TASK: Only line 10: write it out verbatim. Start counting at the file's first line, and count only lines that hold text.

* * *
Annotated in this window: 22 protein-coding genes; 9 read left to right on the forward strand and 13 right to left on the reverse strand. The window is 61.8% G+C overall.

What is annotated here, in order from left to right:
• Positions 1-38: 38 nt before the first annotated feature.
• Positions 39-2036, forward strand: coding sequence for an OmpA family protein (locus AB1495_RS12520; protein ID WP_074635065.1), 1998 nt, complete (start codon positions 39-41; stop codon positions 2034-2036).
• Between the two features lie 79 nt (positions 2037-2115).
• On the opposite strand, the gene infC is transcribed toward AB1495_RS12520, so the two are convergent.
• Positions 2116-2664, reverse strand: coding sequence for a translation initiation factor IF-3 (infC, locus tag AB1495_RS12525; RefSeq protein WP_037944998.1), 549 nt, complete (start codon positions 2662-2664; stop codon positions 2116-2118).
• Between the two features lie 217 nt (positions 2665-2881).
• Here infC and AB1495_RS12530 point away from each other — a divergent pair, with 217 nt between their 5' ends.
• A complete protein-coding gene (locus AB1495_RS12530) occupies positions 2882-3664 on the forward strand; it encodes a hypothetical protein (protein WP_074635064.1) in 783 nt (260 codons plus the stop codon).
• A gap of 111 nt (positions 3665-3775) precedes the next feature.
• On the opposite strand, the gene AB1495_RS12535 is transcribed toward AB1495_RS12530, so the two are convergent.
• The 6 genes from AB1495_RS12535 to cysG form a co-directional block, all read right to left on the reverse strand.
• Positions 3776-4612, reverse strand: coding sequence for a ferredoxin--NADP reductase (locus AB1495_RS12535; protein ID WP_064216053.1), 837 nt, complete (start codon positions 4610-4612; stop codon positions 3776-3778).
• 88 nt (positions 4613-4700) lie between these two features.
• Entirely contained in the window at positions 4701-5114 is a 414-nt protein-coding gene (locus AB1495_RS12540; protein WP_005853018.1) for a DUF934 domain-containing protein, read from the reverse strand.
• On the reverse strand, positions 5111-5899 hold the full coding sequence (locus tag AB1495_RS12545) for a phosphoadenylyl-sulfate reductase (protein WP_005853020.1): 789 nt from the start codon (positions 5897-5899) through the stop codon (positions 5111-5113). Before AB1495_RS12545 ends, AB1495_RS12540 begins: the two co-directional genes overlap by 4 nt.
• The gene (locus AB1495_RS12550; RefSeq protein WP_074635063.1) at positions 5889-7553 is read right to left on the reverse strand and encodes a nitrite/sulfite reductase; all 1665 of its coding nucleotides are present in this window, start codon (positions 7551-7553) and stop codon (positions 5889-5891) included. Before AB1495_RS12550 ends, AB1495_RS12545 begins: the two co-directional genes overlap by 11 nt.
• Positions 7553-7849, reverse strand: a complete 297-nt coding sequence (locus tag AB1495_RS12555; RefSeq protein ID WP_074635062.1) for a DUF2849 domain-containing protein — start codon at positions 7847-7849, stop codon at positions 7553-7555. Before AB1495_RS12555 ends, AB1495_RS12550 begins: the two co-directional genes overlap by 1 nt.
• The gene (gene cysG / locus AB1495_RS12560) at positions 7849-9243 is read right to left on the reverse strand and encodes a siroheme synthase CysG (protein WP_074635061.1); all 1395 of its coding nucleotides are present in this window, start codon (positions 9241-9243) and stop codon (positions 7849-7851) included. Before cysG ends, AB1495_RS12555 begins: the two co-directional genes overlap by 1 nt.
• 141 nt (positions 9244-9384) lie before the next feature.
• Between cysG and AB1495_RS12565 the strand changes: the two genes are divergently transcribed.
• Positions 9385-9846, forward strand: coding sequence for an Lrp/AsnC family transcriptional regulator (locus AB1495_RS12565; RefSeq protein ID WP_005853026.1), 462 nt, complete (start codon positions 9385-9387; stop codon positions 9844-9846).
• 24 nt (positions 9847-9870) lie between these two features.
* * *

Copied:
• A complete protein-coding gene (locus AB1495_RS12530) occupies positions 2882-3664 on the forward strand; it encodes a hypothetical protein (protein WP_074635064.1) in 783 nt (260 codons plus the stop codon).